An insider’s guide to Hull: ‘It’s better than you think, honest …’ by Dave Lee
The Guardian – Monday 19th September 2016
Kitsch street style, pattie butties and theatre in old fruit markets – Hull might not have a glowing reputation but it’s been inspiring poets for generations
At the confluence of the rivers Hull and Humber is the Pierhead, where boats carrying fruit from exotic places used to dock. Next to it is the Oss Wash, a slipway where traders could (you can probably guess) wash their horses. At mid-tide, the water laps around the Pierhead’s wooden support beams and bigger waves break on to the Oss Wash. If you sit at just the right place, at just the right time you hear the sound of water all around you. It reminds you what made Hull one of the greatest ports in the world.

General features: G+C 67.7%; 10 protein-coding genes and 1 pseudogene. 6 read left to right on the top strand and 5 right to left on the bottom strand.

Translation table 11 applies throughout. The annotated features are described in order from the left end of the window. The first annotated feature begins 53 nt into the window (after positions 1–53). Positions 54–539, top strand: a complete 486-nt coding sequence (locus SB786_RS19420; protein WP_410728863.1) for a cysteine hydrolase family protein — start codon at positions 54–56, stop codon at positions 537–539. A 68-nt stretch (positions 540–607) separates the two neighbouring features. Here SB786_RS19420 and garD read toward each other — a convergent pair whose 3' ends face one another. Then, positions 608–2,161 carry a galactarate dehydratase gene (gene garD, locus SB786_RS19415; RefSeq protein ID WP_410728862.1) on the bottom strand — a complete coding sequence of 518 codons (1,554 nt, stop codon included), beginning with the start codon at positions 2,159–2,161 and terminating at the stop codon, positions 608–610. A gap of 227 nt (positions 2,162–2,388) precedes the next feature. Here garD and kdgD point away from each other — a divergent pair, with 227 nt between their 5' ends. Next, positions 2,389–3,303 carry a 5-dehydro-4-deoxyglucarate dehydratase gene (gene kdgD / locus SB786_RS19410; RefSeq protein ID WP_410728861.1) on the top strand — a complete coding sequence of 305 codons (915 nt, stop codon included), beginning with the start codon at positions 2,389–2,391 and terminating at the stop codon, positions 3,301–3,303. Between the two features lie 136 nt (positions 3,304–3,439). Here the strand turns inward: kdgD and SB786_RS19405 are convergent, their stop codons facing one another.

The obvious thing would be pick one of the glorious old buildings down the High Street but, while they are beautiful, they are pretty similar to those of any mature English city. I’d rather go for something that symbolises the make-do-and-mend, bloody-minded, independent spirit of the people of Hull: The Adelphi Club. It used to be a normal, small, Georgian terraced house but (thanks to Hitler and the second world war) it became a semi-detached, and then (thanks to Hull legend Paul Jackson) it became a magical musical wonderland.
The Housemartins started life there and – for 30 years now – the tiny stage has been trodden by the likes of Oasis, Radiohead, The Stone Roses and Pulp. There may be better looking or more architecturally significant buildings, but the Adelphi is known throughout the world and loved throughout the city – and that makes it the most important.